¶5 Historically, when a divorce court exercised this continuing jurisdiction and modified one of its earlier decrees, the modification proceeding was considered to be an extension of, or a part of, the earlier divorce proceeding. For this reason issuance of summons was not necessary to give the court jurisdiction over a party to the modification proceeding who was also a party to the earlier divorce proceeding. For example, in Fletcher v. Fletcher, 362 P.2d 691 (Okla. 1961) we said: "Here the petition to modify the divorce decree was filed in the original action and the court had continuing jurisdiction." Id. 362 P.2d at 693. We further said that "it is unnecessary to have a summons issued and served, as the court has continuing jurisdiction in the action, . . . ." Id. 362 P.2d at 692. (Syllabus by the court). See also Stoner v. Weiss, 96 Okla. 285, 222 P. 547 (Okla. 1924), (support of a minor child may be modified upon a supplemental petition in the original action, and summons need not issue on a motion to modify a decree in the court of rendition); Thompson v. Thompson, 347 P.2d 799, 802 (Okla. 1959), (same).

¶6 Courts have long recognized that notice of a modification proceeding brought to modify alimony or child support need not comply with the requisites of notice that is required [867 P.2d 1270] to commence a divorce when the court's jurisdiction over alimony and child support continues after the original decree, even when the defendant is a non-resident at the time of the modification. For example, in Dupre v. Guillory, 216 So. 2d 327 (La. App. 1968) the court explained:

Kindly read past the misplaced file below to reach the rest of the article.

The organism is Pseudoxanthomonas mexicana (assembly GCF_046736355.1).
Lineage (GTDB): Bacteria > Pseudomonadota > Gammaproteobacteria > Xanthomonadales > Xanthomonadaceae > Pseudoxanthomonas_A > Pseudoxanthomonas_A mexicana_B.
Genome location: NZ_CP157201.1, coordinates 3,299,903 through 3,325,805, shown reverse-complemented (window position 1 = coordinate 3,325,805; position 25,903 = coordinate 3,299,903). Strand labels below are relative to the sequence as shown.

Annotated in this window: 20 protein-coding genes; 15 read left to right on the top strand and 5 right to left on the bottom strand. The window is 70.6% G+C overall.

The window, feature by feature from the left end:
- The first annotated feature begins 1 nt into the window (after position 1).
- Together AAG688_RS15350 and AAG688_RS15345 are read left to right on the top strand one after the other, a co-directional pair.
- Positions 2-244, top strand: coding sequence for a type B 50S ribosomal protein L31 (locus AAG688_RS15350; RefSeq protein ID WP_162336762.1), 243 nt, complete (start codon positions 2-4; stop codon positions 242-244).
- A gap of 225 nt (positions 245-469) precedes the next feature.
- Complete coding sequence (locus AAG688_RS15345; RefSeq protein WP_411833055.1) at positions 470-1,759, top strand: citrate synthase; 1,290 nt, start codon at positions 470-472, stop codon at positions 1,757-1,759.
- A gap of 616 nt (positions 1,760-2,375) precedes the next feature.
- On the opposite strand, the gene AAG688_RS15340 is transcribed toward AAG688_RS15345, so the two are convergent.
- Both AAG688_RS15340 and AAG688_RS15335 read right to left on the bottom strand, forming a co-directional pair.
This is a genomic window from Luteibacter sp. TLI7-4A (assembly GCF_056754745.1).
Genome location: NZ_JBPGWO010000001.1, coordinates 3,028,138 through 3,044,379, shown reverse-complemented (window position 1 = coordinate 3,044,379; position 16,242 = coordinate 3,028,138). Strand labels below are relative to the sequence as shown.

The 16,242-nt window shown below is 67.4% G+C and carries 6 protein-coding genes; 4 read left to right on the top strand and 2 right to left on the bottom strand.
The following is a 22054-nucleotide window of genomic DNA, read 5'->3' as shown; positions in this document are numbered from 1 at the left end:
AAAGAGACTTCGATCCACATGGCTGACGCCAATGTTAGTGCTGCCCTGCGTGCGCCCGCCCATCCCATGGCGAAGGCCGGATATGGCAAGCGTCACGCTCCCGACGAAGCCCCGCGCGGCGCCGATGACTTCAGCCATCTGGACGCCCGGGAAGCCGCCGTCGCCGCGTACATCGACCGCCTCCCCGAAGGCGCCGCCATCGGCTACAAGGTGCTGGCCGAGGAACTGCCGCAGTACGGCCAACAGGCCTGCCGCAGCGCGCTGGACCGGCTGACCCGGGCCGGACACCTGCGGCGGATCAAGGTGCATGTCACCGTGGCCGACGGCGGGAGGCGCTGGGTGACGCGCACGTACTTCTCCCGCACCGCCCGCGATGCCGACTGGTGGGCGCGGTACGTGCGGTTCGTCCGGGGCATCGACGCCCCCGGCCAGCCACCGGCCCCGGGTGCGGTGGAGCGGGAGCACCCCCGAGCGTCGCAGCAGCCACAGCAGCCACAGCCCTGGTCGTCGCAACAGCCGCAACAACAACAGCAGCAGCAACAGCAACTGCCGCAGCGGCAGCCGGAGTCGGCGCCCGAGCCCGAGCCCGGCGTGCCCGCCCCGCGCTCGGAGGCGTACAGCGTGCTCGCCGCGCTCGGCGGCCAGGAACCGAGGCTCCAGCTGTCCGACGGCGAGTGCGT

Where a proceeding for modification of an award of alimony or child support in a matrimonial action is permissible as a mere continuation of the original proceeding in which the award was rendered, it has been universally held that, as against a party over whom the court had personal jurisdiction in the original proceeding in which the award was made, the court's power to modify the award may be exercised upon reasonable notice other than personal service within the court's jurisdiction, even though the person notified is a nonresident at that time.

Id. 216 So. 2d at 328, emphasis added and quoting Annot. 62 A.L.R.2d 544, 546 (1958)

¶7 Such an application is nothing more than a recognition "that if a judicial proceeding is begun with jurisdiction over the person of the party concerned, it is within the power of a state to bind him by every subsequent order in the cause." Michigan Trust Co. v. Ferry, 228 U.S. 346, 353, 33 S. Ct. 550, 552, 57 L. Ed. 867 (1913). Many courts have relied on Michigan Trust Co. v. Ferry, for controversies of this nature have recurred with some frequency.

. . . throughout all subsequent proceedings which arise out of the original cause of action, including matters relating to alimony, child support, and custody, and that a party may not avoid the continuing jurisdiction of the trial court to modify orders concerning alimony, child support, and custody by moving outside the geographical jurisdiction of this State.

[867 P.2d 1271]

Id. 273 S.E.2d at 373.